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Don't Stop Thinking About Tomorrow


But the day of the Lord will come as a thief in the night, in which the heavens will pass away with great noise, and the elements will melt with fervent heat; both the earth and the works that are in it will be burned up. Therefore, since all these things will be dissolved, what manner of persons ought you to be in holy conduct and godliness, looking for and hastening the coming of the day of God, because of which the heavens will be dissolved, being on fire, and the elements will melt with fervent heat? Nevertheless we, according to His promise, look for new heavens and a new earth in which righteousness dwells.
2 Peter 3:10-13

There is a sense in which the study of prophecy does for us what travelling into space has done for the scientific world. Scientists have learned much about our world by going outside it through space travel, and looking back. They have learned things about the human body, weather patterns, and the location of natural resources to name but a few. Things, which they would never have learned had they not broken free from an earthbound perspective! In a similar way Bible prophecy carries us out into the future, and gives a perspective on our world we would otherwise not have. That perspective helps us make better sense of our day, and the world we live in. This heavenly mindedness is intended to make us of greater earthly use.

As we have said, the Bible is constantly moving us beyond the moment we live in, and the world that surrounds us. The Scripture teems with prophetic material, about the end times, and the Second Coming of Christ, and the life to come. The long tomorrow that lies beyond momentary day! Prophecy occupies about one fourth of all Scripture, much of it related to the return of Christ to earth. It is a dominant theme in seventeen Old Testament books. Only three out of the twenty-seven New Testament books do not mention Christ's Second Advent. Interestingly, every chapter in 1 and 2 Thessalonians closes with a reference to the impending return of Christ. Given the wealth of that material, and the consistency of that focus, it is clear that the Bible does not want us to stop thinking about tomorrow. The present day must be lived, eagerly and expectantly, in the light of these future realities. And what we learn about the future must inform, and transform all that we do today. As C. S. Lewis has said, "Those who have done the most in this life are those who have thought the most about the next."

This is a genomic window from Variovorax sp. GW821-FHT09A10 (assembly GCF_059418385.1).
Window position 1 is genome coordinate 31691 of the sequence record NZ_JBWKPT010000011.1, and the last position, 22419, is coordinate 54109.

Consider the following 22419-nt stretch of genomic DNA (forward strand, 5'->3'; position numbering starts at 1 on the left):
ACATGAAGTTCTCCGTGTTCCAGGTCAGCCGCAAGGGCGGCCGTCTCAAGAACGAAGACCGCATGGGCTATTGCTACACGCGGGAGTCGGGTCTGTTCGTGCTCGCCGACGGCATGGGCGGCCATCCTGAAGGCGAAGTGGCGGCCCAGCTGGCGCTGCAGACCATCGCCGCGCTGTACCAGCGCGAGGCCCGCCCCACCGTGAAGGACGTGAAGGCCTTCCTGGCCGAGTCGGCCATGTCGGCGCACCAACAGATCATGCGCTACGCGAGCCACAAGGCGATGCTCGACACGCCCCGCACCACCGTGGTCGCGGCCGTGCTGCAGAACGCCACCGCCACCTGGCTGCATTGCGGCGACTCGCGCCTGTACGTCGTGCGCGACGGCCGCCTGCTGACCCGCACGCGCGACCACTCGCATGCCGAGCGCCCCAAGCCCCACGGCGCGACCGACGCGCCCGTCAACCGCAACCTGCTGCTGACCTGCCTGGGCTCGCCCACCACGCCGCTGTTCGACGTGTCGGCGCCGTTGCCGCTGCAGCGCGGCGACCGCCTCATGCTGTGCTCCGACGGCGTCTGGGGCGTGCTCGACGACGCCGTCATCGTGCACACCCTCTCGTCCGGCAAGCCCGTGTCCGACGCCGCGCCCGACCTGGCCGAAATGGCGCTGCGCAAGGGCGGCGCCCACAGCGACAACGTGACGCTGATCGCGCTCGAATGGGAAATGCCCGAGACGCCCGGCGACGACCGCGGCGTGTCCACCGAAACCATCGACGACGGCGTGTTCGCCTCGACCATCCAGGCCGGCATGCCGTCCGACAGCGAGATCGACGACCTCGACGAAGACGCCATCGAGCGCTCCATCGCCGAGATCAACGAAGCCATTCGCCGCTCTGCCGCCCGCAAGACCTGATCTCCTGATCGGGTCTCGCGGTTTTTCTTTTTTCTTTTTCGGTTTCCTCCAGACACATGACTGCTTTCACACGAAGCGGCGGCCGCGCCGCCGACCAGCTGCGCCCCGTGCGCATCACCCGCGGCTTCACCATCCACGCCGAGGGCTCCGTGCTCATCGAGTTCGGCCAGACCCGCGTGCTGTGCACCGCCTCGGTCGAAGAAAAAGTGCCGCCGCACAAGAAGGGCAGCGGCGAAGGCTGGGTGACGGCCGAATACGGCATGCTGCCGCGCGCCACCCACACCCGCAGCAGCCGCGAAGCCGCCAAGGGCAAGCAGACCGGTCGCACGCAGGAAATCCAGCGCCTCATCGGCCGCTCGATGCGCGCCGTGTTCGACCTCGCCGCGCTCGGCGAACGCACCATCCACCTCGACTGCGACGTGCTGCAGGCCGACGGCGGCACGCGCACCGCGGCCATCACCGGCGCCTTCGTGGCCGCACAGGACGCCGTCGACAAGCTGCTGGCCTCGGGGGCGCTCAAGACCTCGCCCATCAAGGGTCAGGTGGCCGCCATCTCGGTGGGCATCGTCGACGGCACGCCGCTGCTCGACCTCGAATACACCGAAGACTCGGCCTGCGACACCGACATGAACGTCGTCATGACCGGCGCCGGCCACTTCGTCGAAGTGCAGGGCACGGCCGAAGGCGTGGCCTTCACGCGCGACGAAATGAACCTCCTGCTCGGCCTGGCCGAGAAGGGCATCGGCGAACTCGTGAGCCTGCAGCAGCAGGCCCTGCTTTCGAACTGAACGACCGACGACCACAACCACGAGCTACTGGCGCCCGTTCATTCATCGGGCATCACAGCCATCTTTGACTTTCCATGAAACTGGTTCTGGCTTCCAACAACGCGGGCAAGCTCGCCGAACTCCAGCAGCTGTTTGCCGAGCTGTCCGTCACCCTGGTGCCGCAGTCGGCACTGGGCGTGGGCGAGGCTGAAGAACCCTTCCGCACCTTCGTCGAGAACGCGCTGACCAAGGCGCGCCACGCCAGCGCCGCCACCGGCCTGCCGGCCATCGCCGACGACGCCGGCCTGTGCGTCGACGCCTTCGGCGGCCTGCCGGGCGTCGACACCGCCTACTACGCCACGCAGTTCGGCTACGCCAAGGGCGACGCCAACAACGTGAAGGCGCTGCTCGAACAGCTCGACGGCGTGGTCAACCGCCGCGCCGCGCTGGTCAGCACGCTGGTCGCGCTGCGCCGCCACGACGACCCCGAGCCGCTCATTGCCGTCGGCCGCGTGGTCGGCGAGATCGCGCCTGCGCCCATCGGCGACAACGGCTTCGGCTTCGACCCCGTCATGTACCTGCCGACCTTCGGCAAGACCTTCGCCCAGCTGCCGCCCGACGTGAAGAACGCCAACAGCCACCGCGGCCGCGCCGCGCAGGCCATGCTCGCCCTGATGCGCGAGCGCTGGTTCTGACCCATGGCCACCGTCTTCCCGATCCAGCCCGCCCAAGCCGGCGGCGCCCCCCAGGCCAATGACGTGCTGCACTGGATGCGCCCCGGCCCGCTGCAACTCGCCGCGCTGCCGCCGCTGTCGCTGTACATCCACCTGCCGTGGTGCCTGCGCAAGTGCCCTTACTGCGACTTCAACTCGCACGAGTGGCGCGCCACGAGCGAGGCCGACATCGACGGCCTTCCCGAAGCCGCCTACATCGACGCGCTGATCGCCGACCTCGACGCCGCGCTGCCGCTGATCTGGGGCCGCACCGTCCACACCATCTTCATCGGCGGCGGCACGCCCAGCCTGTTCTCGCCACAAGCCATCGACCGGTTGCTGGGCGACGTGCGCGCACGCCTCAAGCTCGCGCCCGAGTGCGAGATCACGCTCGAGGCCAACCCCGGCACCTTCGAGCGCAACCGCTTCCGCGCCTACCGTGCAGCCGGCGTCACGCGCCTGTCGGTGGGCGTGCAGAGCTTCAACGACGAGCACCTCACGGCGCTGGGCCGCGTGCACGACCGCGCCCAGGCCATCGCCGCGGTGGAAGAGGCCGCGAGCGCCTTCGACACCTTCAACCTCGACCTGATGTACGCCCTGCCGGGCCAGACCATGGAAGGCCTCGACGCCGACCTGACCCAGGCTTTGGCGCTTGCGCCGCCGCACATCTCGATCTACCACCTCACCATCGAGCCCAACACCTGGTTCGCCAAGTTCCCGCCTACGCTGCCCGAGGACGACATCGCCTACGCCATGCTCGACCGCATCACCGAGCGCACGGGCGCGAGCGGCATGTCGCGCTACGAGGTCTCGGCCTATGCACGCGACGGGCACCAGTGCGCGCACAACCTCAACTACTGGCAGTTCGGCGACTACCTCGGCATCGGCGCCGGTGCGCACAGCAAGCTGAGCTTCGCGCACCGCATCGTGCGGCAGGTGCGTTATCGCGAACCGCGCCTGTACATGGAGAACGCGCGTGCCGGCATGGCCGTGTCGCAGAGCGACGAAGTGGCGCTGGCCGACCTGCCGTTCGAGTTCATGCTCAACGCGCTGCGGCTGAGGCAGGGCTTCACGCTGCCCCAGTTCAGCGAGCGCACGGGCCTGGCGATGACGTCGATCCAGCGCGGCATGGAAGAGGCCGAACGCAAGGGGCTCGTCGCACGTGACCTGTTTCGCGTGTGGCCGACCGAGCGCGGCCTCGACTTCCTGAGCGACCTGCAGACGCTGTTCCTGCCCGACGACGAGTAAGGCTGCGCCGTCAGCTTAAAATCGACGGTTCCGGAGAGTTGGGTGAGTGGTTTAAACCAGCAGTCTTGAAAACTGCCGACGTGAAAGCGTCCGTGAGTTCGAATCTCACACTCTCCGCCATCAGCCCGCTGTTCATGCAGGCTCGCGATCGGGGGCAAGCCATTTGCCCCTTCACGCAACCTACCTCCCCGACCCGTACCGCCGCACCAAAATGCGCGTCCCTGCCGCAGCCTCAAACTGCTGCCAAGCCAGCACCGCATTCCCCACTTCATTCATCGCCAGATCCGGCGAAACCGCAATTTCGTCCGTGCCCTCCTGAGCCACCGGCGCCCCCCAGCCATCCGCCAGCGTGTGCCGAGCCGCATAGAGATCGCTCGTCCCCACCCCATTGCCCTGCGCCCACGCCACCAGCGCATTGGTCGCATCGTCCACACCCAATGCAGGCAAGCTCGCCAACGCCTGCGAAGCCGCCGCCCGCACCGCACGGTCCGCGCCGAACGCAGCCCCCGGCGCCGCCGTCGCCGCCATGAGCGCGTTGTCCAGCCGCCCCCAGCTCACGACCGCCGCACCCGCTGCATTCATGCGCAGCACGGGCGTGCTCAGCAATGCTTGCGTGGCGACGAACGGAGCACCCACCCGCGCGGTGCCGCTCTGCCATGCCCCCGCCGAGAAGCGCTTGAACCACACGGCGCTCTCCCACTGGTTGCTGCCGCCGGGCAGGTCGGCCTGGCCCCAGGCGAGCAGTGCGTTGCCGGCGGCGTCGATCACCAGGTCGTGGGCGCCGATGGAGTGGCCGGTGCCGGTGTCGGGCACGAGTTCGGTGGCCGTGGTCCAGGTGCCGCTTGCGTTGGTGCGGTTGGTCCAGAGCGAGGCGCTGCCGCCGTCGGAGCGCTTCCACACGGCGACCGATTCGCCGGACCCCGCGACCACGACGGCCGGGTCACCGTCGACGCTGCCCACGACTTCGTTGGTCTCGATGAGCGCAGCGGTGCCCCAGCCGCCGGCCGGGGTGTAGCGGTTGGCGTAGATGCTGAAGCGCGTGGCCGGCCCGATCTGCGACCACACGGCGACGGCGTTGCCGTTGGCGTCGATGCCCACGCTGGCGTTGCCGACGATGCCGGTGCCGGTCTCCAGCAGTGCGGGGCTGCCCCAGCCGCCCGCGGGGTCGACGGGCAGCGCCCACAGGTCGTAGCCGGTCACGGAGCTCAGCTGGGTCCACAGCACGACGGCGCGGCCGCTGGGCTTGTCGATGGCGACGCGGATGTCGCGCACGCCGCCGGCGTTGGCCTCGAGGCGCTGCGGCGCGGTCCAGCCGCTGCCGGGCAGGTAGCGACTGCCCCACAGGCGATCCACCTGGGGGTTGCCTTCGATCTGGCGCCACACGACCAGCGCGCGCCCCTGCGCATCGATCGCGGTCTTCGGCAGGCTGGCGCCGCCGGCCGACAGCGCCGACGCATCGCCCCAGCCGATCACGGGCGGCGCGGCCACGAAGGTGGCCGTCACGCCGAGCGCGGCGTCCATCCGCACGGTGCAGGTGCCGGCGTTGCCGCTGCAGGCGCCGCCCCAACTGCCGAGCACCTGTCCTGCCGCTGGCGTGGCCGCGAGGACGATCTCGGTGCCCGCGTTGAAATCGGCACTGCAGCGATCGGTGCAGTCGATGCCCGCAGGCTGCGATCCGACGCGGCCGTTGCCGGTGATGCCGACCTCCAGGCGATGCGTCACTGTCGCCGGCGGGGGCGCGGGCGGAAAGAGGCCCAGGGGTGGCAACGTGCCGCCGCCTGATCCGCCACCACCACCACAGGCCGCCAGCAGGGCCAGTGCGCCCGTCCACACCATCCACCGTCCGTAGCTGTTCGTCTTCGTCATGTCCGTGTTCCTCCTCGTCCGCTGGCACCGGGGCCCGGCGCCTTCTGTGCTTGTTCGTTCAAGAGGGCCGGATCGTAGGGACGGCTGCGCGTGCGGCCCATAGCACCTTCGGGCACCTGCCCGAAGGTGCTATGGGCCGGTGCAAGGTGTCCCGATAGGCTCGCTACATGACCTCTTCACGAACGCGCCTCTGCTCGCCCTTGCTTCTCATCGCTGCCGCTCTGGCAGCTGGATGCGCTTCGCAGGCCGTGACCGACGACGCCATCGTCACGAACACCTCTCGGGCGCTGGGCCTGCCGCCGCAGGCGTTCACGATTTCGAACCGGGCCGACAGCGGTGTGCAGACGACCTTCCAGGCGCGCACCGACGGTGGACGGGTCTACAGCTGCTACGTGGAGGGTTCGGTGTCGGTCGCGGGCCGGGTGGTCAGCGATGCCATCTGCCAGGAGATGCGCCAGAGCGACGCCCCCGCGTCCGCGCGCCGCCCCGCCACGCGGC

Thinking about tomorrow's world should shape our thinking, and direct our living in several ways. One, fulfilled prophecy should give us a greater confidence in the veracity of God's word (Acts 13:32-35, 42-44). Two, the thought of Jesus' soon return should cause us to be serious about our walk with God (1 Peter 4:7-9; 2 Peter 3:11-13). Three, the study of prophecy gives us a backbone to endure trials (James 5:7-11). Four, the thought of future resurrection, and the reunion of God's people which takes place at the Rapture brings hope to the bereaved and brokenhearted (1 Thess. 4:13-18). Five, prophecy assures us that the unjust persecution of the church will not go unpunished by God (2 Thess. 1:5-10). Six, prophecy excites our passion for Christ who is the spirit of prophecy (Rev. 1:1-3; 19:10). Seven, the truth of Jesus' soon return fans the flame of our evangelistic endeavors (Matt. 24:14). Don't stop thinking about tomorrow! Take an interest in the future for that is where you will spend the rest of your life.